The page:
Fight Back Against Black Swan Fatigue

In today’s leanjust-in-time, and over optimized world, it’s not uncommon for executives roll their eyes when the term “Black Swan” is brought up in risk management discussions.  That’s because even though preparing for extreme events makes logical sense, there’s also a cost associated with redundancy and robust disaster planning.  In addition, no one is ever judged a hero for saving the company from what never (or is never supposed to) happen.  Business executives must fight back against Black Swan fatigue, because in today’s interconnected and highly correlated world, the next extreme event could be the one that shoves your company off a cliff.

Image Courtesy of Flickr

When it comes to preparing for low probability but high impact events (i.e. Black Swans), the sad truth is most business executives will do nothing.  Why? Nassim Taleb, author of the Black Swan, explains; “It is difficult to motivate people in the prevention of Black Swans. Prevention is not easily perceived, measured, or rewarded; it is generally a silent and thankless activity. History books do not account forheroic preventive measures.”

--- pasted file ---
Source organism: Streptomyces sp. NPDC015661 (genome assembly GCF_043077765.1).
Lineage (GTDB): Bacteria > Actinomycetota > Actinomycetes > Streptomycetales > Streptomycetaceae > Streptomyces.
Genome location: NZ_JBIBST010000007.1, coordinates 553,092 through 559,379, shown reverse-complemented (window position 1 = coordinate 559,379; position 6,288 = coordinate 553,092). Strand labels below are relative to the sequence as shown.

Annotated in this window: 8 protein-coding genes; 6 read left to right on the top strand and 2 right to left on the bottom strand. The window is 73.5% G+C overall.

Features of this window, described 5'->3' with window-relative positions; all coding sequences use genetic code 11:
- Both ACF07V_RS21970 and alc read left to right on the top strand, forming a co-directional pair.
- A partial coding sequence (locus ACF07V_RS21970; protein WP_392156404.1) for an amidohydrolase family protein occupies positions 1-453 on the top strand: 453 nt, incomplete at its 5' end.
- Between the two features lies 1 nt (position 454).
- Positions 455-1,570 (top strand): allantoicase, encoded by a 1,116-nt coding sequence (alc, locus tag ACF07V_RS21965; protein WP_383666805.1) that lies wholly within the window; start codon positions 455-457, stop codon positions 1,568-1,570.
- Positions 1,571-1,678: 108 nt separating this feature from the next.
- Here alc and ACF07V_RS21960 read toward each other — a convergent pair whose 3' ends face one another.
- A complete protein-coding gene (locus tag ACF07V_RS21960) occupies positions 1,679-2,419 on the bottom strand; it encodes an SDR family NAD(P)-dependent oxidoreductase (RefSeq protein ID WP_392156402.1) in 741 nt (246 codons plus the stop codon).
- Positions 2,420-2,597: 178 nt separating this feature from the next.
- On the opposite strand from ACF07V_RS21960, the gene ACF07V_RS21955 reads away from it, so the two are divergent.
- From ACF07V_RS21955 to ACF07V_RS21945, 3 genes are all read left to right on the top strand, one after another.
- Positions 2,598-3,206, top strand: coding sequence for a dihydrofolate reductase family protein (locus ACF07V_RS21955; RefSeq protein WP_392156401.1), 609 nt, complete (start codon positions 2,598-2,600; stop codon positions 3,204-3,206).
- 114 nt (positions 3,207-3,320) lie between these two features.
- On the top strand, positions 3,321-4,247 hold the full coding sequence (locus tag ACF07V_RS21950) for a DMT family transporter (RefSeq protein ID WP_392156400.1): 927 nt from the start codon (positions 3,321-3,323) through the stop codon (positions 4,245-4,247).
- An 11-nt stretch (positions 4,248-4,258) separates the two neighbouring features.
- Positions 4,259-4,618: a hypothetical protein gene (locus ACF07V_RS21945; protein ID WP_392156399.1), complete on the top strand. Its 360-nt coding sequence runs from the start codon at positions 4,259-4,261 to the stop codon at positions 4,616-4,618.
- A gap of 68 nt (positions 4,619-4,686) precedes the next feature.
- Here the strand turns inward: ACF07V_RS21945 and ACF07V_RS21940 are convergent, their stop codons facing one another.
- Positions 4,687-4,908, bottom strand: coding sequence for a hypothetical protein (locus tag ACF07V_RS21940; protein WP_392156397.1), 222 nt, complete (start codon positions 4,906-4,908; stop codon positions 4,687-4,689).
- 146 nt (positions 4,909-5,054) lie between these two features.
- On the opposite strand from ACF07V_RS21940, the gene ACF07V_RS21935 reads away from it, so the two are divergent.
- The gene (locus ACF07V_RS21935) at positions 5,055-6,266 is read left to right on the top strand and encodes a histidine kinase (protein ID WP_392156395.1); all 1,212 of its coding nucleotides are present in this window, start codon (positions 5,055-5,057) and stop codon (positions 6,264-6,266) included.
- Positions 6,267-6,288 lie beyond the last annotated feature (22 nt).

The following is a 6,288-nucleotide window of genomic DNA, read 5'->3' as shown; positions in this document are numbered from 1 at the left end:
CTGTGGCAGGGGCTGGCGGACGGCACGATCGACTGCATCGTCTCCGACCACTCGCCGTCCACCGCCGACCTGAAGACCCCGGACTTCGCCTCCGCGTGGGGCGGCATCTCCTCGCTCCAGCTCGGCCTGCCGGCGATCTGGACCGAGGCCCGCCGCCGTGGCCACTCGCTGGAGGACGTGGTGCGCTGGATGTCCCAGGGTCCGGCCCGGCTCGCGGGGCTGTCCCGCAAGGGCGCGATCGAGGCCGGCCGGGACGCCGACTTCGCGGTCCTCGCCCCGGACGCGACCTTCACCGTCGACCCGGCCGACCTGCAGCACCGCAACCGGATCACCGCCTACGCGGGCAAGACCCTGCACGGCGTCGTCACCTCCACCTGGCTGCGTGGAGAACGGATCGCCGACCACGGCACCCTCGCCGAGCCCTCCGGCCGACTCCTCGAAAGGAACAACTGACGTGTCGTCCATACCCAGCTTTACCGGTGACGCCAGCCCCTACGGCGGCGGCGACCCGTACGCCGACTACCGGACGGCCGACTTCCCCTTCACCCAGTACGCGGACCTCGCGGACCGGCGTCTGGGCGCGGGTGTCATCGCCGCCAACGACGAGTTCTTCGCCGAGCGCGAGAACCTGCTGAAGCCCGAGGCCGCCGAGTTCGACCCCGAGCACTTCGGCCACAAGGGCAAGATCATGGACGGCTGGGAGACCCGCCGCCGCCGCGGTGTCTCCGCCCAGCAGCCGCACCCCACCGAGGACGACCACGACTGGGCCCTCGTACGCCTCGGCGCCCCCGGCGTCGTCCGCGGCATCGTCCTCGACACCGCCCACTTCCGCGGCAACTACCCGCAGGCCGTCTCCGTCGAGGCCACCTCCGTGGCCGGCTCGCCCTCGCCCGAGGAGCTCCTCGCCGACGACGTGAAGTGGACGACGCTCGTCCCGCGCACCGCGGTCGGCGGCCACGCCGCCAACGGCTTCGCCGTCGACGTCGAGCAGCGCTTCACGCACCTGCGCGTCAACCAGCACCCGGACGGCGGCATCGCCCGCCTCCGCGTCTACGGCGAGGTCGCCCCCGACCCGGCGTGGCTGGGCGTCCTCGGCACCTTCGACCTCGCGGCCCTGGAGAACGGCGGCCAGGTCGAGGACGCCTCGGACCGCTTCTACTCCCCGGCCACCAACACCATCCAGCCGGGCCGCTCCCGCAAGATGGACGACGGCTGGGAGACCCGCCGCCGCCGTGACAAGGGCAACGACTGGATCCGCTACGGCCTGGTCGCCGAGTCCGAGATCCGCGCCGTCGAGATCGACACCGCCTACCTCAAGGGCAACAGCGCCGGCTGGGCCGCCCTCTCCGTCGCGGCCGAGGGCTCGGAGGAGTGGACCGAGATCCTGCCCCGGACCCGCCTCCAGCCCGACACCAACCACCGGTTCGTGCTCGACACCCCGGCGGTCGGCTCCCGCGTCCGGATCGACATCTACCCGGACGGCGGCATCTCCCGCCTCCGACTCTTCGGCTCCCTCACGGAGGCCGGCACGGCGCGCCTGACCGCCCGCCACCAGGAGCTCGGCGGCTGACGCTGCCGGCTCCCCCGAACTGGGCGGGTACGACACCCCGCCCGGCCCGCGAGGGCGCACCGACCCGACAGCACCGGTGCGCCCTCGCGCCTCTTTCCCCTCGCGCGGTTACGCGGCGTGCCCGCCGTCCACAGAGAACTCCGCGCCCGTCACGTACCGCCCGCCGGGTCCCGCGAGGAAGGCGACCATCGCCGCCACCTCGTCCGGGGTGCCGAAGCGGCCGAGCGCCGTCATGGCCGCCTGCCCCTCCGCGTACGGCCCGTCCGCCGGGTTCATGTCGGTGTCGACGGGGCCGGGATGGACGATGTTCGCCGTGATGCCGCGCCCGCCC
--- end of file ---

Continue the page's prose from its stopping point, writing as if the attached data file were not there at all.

Taleb is right. No one will be labeled a hero for keeping extra inventory on hand. No one will be characterized a hero for divvying orders among various suppliers just in case the favored and most cost effective supplier goes belly up. And spending money on strategy and risk management consultants to disaster and scenario plan for worst case developments? Forget about it. These are all just costs, and cannot be afforded in today’s bottom line economy, right?